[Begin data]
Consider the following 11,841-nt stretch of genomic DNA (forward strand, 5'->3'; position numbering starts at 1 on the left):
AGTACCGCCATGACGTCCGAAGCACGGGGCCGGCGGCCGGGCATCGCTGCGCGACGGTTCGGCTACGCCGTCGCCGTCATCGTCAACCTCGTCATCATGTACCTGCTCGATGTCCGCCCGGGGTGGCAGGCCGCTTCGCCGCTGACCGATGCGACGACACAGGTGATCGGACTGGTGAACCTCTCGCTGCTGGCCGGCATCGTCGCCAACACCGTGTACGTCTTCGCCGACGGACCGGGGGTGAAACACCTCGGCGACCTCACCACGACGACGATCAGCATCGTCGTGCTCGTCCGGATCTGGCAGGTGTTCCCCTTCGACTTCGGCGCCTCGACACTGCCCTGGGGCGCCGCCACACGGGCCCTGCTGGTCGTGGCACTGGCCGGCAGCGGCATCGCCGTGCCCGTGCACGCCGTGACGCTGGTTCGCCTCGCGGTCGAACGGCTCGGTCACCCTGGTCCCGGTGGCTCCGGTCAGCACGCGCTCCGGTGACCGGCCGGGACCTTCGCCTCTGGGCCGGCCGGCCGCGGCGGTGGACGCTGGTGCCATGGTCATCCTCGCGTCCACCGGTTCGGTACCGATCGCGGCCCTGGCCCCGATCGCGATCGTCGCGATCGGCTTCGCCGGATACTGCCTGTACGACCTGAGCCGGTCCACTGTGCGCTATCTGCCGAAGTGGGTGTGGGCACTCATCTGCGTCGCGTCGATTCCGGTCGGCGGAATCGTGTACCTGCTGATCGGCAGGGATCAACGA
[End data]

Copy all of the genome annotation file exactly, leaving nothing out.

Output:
Consider the following 11,841-nt stretch of genomic DNA (forward strand, 5'->3'; position numbering starts at 1 on the left):
AGTACCGCCATGACGTCCGAAGCACGGGGCCGGCGGCCGGGCATCGCTGCGCGACGGTTCGGCTACGCCGTCGCCGTCATCGTCAACCTCGTCATCATGTACCTGCTCGATGTCCGCCCGGGGTGGCAGGCCGCTTCGCCGCTGACCGATGCGACGACACAGGTGATCGGACTGGTGAACCTCTCGCTGCTGGCCGGCATCGTCGCCAACACCGTGTACGTCTTCGCCGACGGACCGGGGGTGAAACACCTCGGCGACCTCACCACGACGACGATCAGCATCGTCGTGCTCGTCCGGATCTGGCAGGTGTTCCCCTTCGACTTCGGCGCCTCGACACTGCCCTGGGGCGCCGCCACACGGGCCCTGCTGGTCGTGGCACTGGCCGGCAGCGGCATCGCCGTGCCCGTGCACGCCGTGACGCTGGTTCGCCTCGCGGTCGAACGGCTCGGTCACCCTGGTCCCGGTGGCTCCGGTCAGCACGCGCTCCGGTGACCGGCCGGGACCTTCGCCTCTGGGCCGGCCGGCCGCGGCGGTGGACGCTGGTGCCATGGTCATCCTCGCGTCCACCGGTTCGGTACCGATCGCGGCCCTGGCCCCGATCGCGATCGTCGCGATCGGCTTCGCCGGATACTGCCTGTACGACCTGAGCCGGTCCACTGTGCGCTATCTGCCGAAGTGGGTGTGGGCACTCATCTGCGTCGCGTCGATTCCGGTCGGCGGAATCGTGTACCTGCTGATCGGCAGGGATCAACGA